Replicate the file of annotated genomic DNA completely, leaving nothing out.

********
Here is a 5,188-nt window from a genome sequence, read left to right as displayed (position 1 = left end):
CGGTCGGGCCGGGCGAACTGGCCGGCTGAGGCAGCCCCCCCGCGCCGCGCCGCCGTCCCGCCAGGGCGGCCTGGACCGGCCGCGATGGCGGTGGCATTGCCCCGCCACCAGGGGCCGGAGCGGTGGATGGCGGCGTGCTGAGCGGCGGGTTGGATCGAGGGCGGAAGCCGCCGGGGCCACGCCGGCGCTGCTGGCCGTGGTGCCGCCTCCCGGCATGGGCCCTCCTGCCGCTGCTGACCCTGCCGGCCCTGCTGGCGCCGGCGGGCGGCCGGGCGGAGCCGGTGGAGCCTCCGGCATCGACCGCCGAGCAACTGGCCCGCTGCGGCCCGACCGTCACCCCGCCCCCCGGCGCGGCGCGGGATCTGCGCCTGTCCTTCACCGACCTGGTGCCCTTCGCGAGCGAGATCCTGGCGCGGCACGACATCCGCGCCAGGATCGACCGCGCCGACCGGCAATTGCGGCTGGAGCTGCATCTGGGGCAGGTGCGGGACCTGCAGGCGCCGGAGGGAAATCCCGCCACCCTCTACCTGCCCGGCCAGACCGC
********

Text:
Here is a 5,188-nt window from a genome sequence, read left to right as displayed (position 1 = left end):
CGGTCGGGCCGGGCGAACTGGCCGGCTGAGGCAGCCCCCCCGCGCCGCGCCGCCGTCCCGCCAGGGCGGCCTGGACCGGCCGCGATGGCGGTGGCATTGCCCCGCCACCAGGGGCCGGAGCGGTGGATGGCGGCGTGCTGAGCGGCGGGTTGGATCGAGGGCGGAAGCCGCCGGGGCCACGCCGGCGCTGCTGGCCGTGGTGCCGCCTCCCGGCATGGGCCCTCCTGCCGCTGCTGACCCTGCCGGCCCTGCTGGCGCCGGCGGGCGGCCGGGCGGAGCCGGTGGAGCCTCCGGCATCGACCGCCGAGCAACTGGCCCGCTGCGGCCCGACCGTCACCCCGCCCCCCGGCGCGGCGCGGGATCTGCGCCTGTCCTTCACCGACCTGGTGCCCTTCGCGAGCGAGATCCTGGCGCGGCACGACATCCGCGCCAGGATCGACCGCGCCGACCGGCAATTGCGGCTGGAGCTGCATCTGGGGCAGGTGCGGGACCTGCAGGCGCCGGAGGGAAATCCCGCCACCCTCTACCTGCCCGGCCAGACCGC